Oct
20
2019
Yellow Springs
54°
clear sky
humidity: 71%
wind: 6mph S
H 56 • L 54

Articles About invasive plants

  • Invasive of the month— Tree-of-heaven’s devilish dispersal

    Brought to this country in the 1700s as a horticultural specimen and shade tree, tree-of-heaven is one of North America’s most invasive tree species.

  • Invasive of the month— Japanese stiltgrass moves in

    Japanese stiltgrass is on the move in Yellow Springs, creeping into yards and forested areas. Here’s how to identify, and root out, this non-native invasive grass.

  • Invasive of the month— climbing vines

    Two invasives: Wintercreeper/euonymus, left, and Asian bittersweet, right, are two non-native invasive climbing vines widespread in Yellow Springs. (Photos by Audrey Hackett)

    If you see something green in winter, it’s probably wintercreeper, a non-native invasive species of euonymus. Asian bittersweet is a little harder to identify. It’s most noticeable in the fall, when its leaves are off and bright red berries and yellow seed capsules make the plant attractive to some.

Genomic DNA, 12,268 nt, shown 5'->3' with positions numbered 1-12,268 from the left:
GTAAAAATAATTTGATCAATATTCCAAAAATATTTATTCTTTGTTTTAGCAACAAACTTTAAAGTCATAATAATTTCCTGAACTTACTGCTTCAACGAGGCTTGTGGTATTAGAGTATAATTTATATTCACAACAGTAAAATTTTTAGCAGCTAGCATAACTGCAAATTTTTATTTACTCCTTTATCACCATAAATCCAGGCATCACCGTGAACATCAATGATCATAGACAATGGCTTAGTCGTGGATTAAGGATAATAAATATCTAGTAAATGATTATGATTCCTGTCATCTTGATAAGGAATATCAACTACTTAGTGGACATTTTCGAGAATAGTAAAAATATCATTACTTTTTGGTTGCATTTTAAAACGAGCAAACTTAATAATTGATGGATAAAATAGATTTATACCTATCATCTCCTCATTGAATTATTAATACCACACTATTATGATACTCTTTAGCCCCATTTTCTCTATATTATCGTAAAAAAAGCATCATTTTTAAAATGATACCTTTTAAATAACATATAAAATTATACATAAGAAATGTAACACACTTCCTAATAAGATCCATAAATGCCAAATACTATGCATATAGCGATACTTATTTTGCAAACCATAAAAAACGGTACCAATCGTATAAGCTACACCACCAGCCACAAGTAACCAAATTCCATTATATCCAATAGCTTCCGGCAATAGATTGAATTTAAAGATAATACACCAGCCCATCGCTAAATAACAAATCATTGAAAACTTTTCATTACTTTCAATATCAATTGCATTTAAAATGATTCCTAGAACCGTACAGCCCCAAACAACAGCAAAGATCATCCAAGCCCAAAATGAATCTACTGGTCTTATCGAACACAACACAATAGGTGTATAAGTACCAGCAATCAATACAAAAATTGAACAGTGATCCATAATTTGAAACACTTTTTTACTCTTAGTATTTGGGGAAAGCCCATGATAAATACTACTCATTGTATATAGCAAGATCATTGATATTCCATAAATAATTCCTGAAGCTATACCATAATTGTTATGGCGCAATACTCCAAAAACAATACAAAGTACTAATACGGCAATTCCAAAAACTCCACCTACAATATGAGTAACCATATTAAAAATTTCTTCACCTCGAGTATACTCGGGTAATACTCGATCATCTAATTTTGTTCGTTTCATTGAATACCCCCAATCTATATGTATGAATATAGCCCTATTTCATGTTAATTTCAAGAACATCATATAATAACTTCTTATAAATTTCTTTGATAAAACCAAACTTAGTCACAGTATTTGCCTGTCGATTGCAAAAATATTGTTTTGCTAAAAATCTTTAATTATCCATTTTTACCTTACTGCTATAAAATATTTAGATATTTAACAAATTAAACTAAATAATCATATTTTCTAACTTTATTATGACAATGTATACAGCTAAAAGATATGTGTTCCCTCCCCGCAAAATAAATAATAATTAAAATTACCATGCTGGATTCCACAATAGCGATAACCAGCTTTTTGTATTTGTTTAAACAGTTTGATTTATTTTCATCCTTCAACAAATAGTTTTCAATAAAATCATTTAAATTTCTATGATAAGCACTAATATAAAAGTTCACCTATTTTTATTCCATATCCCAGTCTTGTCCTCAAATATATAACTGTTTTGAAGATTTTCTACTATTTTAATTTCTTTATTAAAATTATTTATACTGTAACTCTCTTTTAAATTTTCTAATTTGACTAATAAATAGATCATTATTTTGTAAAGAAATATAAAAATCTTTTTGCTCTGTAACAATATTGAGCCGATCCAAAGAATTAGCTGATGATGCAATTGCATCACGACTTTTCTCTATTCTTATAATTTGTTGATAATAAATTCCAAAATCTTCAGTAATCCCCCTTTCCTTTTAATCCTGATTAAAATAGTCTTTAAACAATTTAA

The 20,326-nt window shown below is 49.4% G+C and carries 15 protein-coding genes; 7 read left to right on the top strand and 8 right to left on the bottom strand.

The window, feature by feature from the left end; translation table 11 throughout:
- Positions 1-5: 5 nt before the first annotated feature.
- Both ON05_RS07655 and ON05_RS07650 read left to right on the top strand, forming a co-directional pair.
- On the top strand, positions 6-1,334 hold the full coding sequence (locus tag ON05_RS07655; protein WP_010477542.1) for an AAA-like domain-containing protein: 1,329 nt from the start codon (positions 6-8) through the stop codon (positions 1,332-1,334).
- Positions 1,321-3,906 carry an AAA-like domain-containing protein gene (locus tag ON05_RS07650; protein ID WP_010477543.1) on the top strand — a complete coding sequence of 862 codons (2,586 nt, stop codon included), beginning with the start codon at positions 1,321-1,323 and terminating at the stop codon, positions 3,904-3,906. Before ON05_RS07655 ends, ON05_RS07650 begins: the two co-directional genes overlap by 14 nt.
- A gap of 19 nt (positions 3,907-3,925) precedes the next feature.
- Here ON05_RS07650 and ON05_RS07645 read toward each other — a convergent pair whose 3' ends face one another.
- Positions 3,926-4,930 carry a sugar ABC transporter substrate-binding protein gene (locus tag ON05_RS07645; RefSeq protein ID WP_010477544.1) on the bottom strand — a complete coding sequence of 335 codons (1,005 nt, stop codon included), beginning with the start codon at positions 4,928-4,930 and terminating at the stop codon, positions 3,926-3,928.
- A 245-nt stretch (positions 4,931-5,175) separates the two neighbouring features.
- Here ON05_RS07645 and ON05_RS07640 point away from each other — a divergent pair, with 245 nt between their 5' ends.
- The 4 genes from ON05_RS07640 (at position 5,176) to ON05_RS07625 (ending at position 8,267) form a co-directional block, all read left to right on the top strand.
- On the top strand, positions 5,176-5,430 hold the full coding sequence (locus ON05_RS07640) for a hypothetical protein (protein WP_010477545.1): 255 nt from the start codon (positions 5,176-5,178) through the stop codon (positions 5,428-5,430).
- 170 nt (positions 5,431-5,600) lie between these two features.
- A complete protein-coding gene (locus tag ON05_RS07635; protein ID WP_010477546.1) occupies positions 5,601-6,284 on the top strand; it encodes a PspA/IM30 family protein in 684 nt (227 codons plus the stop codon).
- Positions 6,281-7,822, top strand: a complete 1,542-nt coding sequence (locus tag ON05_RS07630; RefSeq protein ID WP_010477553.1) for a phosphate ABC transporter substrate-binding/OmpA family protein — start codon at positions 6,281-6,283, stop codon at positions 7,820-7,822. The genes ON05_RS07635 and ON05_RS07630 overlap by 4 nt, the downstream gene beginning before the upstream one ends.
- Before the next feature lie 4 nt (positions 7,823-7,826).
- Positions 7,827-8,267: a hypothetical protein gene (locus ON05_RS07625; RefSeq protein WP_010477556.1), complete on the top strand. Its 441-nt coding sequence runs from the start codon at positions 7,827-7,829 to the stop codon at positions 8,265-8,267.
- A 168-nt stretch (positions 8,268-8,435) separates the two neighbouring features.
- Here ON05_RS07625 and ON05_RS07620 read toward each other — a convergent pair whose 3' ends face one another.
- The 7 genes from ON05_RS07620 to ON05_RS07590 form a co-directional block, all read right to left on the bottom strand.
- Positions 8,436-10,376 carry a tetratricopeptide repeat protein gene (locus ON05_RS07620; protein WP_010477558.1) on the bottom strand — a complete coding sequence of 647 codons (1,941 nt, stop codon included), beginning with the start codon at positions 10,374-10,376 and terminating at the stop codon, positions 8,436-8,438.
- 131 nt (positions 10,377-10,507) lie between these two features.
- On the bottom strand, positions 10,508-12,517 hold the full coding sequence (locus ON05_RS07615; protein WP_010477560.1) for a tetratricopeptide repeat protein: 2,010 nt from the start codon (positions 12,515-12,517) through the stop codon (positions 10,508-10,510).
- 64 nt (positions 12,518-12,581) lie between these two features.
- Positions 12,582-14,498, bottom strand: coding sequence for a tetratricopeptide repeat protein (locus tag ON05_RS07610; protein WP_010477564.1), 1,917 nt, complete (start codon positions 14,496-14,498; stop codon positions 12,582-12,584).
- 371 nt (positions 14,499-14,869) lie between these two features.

• Good green, bad green

    Not all green is “green.” That’s the message from local land managers who are combating a host of non-native invasive plant species that menace locally preserved and reclaimed lands. 

  • ‘Green death’ and other invasives

    Bradford pear trees, an invasive decorative tree which had been planted downtown, have gradually been replaced by American hornbeam, American yellowwood, Greenspire linden and Princeton elm, all native species. (Photo by Audrey Hackett)

    Drew Diehl calls it “the Green Death.” Pervasive in many areas, a single non-native species of honeysuckle — Amur honeysuckle — has transformed the local landscape over the last 30 years.